Exchange Leader Jeopardy, Part One
Here is part one of The Options Insider's recap of the FIA Options Exchange Leaders Panel.
Chris Nagy, TD Ameritrade
Ed Boyle, NYSE Euronext
Bill Brodsky, CBOE
Jeromee Johnson, BATS
Gary Katz, ISE
Tony McCormick, BOX
Tom Whitman, NASDAQ OMX
The FIA exchange leader's panel is always useful, if not a little predictable, but Chris Nagy is a pro, and he decided to mix things up a bit with Exchange Jeopardy.
The categories were:
- Maker / Taker
- Options Products
- Market Structure
- Flash Crash
- Exchanges & Government
Tom Whitman kicked it off with Maker / Taker for $50. The question was: "Isn't the real problem that PFOF (payment for order flow) collection needs to change according to some senators?"
Tom passed, to much laughter from the audience. Bill Brodsky picked up Whtiman's points saying that this perfectly demonstrates why senators don't understand the options business.
Gary Katz said that banning PFOF isn't realistic, as there are many ways to share profitability with the entities sending orders (exchange-sponsored, from market makers, soft dollars, etc.)
Chris asked if exchanges are looking for it to go away. Brodsky answered that it's like pushing a finger into a balloon; it will just come out somewhere else. Tony McCormick added that order flow has value and that value should be shared.
Jeopardy answer: Who is senator Kaufman?
Katz picked next and went for Market Structure for $20. The question was: "Which fee was intended to partially subsidize an exchange's regulatory costs, but with no means to prove what those costs, could actually be viewed as a revenue source?"
Obviously for Katz, that was a lay-up, responding "What is ORF?" He added that when ISE implemented ORF, it went through a detailed analysis, which it shared with the board and the SEC. They were asked to prove that the calculation did cover the costs and was not arbitrary.
Nagy asked that if one of the problems with ORF is that fees can apply to members who execute trades on other exchanges? Brodsky responded that that line of thinking wasn't rationalized properly. Exchanges can't all charge the same fees because they're not all doing the same amount volume. Brodsky said that CBOE worked with the SEC to make sure that each exchange is justifying its fee, but the breakdown is on the side of the SEC. They're not doing what they're supposed to do. He wondered if the SEC is capable of understanding and imposing fees without doing the necessary analysis.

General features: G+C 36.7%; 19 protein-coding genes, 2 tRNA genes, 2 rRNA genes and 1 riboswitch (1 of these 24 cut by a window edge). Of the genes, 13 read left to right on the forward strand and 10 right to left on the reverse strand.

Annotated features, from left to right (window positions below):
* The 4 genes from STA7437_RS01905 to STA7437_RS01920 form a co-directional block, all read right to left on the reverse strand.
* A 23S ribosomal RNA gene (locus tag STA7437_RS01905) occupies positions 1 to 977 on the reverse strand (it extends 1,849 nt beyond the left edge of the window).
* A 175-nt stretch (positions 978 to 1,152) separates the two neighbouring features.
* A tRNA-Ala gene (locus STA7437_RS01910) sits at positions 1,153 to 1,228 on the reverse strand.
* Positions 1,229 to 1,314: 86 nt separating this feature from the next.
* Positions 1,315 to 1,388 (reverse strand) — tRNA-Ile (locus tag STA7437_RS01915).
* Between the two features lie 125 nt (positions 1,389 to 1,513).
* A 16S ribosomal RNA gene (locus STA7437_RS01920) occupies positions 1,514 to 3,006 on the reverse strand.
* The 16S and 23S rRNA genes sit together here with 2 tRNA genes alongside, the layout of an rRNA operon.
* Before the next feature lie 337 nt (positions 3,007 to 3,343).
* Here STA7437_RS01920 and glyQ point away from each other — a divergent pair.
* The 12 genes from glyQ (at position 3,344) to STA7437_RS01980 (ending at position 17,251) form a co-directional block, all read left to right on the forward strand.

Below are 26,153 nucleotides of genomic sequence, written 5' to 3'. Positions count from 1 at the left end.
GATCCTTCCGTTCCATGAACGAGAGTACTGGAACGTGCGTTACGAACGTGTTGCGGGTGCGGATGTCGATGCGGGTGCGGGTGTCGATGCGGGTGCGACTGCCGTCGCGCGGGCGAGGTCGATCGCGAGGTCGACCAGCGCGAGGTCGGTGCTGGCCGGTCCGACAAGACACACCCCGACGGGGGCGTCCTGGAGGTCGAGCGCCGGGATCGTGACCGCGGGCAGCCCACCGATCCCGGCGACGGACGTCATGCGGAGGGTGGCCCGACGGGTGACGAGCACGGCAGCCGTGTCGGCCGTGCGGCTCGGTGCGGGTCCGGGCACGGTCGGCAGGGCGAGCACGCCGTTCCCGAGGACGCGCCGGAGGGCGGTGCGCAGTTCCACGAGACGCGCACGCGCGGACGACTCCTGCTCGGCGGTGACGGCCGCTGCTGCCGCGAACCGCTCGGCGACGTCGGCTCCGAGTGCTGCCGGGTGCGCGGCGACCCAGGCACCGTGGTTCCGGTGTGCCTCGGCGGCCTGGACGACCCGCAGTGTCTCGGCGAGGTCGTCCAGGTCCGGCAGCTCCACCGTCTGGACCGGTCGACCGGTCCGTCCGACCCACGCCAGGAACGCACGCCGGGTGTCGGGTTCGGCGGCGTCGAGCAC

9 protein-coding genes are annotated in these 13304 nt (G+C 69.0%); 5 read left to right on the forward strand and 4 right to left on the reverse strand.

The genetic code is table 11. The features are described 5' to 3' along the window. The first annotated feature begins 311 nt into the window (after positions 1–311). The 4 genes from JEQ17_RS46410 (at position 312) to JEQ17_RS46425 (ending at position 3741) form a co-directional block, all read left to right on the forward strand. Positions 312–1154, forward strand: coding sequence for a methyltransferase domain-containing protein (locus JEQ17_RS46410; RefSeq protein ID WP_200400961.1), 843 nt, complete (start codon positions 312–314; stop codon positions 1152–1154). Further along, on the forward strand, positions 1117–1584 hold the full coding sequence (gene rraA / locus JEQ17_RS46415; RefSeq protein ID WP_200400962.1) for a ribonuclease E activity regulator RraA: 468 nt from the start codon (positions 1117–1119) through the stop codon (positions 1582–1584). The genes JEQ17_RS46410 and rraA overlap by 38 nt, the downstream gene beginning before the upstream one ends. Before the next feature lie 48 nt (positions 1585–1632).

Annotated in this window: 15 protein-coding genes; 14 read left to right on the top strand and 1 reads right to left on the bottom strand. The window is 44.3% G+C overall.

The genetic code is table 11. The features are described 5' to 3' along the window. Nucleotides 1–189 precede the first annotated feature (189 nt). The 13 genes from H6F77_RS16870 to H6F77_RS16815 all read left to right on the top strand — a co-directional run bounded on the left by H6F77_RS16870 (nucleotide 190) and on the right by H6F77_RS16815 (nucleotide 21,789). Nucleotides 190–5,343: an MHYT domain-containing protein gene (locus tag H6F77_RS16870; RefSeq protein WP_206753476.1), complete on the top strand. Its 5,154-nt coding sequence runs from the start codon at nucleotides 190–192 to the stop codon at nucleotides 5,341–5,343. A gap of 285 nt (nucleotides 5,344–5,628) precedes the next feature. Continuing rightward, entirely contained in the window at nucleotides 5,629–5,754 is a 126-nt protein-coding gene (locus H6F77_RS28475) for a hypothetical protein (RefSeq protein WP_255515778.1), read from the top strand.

McCormick said that the SEC should vet what exchanges want to charge, and not pay attention to who is a member or not. Ed Boyle said that they're working with the SEC and The OCC on an industry-wide fee, analyzing how much is spent on regulation, but doesn't foresee something that can be spread over all market participants. Brodsky added that there must be a direct relationship between fees that go to exchanges, and how much work they do.
Nagy then asked Brodsky why CBOE will charge a transaction fee if a trade occurs at another exchange. Brodsky noted that when the fees were created, they were being called by large firms that were paying a rate per representative, which led to discount firms being undercharged. They worked with the SEC to create a fee structure that spread the costs across where the business was being done, and not just by how many representatives a firm has. He added that the SEC approved the fees for CBOE, but that each exchange needs to justify their own fee structure.
Next up, Brodsky chooses Exchanges & Government for $30. Jeromee Johnson chooses Exchanges & Government for $40 and Tony McCormick chooses Flash Crash for $40.
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